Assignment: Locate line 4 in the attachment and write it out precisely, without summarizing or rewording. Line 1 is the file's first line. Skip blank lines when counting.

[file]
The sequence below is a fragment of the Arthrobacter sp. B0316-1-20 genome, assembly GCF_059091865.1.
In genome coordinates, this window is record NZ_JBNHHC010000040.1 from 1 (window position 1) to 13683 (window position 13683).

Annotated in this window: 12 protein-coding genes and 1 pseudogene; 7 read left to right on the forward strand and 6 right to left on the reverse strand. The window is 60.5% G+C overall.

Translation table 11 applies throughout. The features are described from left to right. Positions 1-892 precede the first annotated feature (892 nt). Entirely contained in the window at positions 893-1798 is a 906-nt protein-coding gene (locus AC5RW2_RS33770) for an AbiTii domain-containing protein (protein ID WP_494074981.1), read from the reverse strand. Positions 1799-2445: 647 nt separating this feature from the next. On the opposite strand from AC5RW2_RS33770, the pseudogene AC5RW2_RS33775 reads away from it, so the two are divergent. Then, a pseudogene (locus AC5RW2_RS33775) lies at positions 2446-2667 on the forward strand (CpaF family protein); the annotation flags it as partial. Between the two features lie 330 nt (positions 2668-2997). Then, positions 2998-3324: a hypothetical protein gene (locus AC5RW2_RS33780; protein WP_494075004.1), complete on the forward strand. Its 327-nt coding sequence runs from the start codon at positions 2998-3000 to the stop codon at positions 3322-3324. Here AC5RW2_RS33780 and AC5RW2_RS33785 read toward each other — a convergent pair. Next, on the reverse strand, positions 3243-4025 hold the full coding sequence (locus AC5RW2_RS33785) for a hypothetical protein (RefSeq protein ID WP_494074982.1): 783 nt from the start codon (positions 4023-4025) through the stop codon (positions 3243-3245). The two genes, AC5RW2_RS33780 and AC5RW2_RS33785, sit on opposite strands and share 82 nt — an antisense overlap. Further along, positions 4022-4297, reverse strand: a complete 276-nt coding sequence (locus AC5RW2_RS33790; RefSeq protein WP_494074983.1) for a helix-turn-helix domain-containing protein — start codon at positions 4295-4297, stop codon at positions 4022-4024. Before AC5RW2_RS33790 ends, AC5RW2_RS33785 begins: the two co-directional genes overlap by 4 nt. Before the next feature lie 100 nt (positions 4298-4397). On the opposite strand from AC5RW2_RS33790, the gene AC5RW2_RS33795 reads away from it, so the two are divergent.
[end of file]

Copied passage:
Translation table 11 applies throughout. The features are described from left to right. Positions 1-892 precede the first annotated feature (892 nt). Entirely contained in the window at positions 893-1798 is a 906-nt protein-coding gene (locus AC5RW2_RS33770) for an AbiTii domain-containing protein (protein ID WP_494074981.1), read from the reverse strand. Positions 1799-2445: 647 nt separating this feature from the next. On the opposite strand from AC5RW2_RS33770, the pseudogene AC5RW2_RS33775 reads away from it, so the two are divergent. Then, a pseudogene (locus AC5RW2_RS33775) lies at positions 2446-2667 on the forward strand (CpaF family protein); the annotation flags it as partial. Between the two features lie 330 nt (positions 2668-2997). Then, positions 2998-3324: a hypothetical protein gene (locus AC5RW2_RS33780; protein WP_494075004.1), complete on the forward strand. Its 327-nt coding sequence runs from the start codon at positions 2998-3000 to the stop codon at positions 3322-3324. Here AC5RW2_RS33780 and AC5RW2_RS33785 read toward each other — a convergent pair. Next, on the reverse strand, positions 3243-4025 hold the full coding sequence (locus AC5RW2_RS33785) for a hypothetical protein (RefSeq protein ID WP_494074982.1): 783 nt from the start codon (positions 4023-4025) through the stop codon (positions 3243-3245). The two genes, AC5RW2_RS33780 and AC5RW2_RS33785, sit on opposite strands and share 82 nt — an antisense overlap. Further along, positions 4022-4297, reverse strand: a complete 276-nt coding sequence (locus AC5RW2_RS33790; RefSeq protein WP_494074983.1) for a helix-turn-helix domain-containing protein — start codon at positions 4295-4297, stop codon at positions 4022-4024. Before AC5RW2_RS33790 ends, AC5RW2_RS33785 begins: the two co-directional genes overlap by 4 nt. Before the next feature lie 100 nt (positions 4298-4397). On the opposite strand from AC5RW2_RS33790, the gene AC5RW2_RS33795 reads away from it, so the two are divergent.